The International Institute for the Unification of Private Law (UNIDROIT) is an independent intergovernmental Organisation with its seat in the Villa Aldobrandini in Rome. Its purpose is to study needs and methods for modernising, harmonising and co-ordinating private and in particular commercial law as between States and groups of States and to formulate uniform law instruments, principles and rules to achieve those objectives.
UNIDROIT has worked extensively in the area of contract law and adopted a variety of instruments intended to offer harmonised and effective rules to respond to the evolving needs of modern transactions. The UNIDROIT Principles of International Commercial Contracts (UPICC) constitute a non-binding codification or “restatement” of the general part of international contract law, adapted to the special requirements of modern international commercial practice.
The UNIDROIT Principles of International Commercial Contracts (hereinafter “the UNIDROIT Principles”), first published in 1994, with a second edition in 2004 and now in their third (2010) edition (hereinafter “UNIDROIT Principles 2010”), represent a non-binding codification or “restatement” of the general part of international contract law. Welcomed from their first appearance as “a significant step towards the globalisation of legal thinking”, over the years they have been well received not only by academics but also in practice, as demonstrated by the numerous court decisions and arbitral awards rendered world-wide that refer in one way or another to the UNIDROIT Principles.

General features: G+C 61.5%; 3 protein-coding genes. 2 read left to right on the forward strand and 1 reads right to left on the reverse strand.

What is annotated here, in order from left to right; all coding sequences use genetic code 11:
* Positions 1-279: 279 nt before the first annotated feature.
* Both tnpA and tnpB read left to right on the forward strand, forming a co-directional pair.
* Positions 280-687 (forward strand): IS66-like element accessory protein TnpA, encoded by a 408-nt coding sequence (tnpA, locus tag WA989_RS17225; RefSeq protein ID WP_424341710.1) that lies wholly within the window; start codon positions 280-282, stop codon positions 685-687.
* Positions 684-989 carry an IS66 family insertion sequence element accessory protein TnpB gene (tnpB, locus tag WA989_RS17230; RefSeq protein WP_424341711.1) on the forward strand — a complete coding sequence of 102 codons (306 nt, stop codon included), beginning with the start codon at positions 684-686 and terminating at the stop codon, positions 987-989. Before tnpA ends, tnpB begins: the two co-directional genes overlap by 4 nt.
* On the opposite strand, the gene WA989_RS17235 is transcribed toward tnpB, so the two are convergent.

The Model Clauses to apply UNIDROIT in contracts are divided into four categories according to whether their purpose is:
- to choose the UNIDROIT Principles as the rules of law governing the contract;
- to incorporate the UNIDROIT Principles as terms of the contract;
- to refer to the UNIDROIT Principles to interpret and supplement the CISG when the latter is chosen by the parties, or
- to refer to the UNIDROIT Principles to interpret and supplement the applicable domestic law, including any international uniform law instrument incorporated into that law.
Where appropriate, for each Model Clause two versions are proposed, one for inclusion in the contract (“pre-dispute use”) and one for use after a dispute has arisen (“post-dispute use”).
The full Model Clauses can be found here.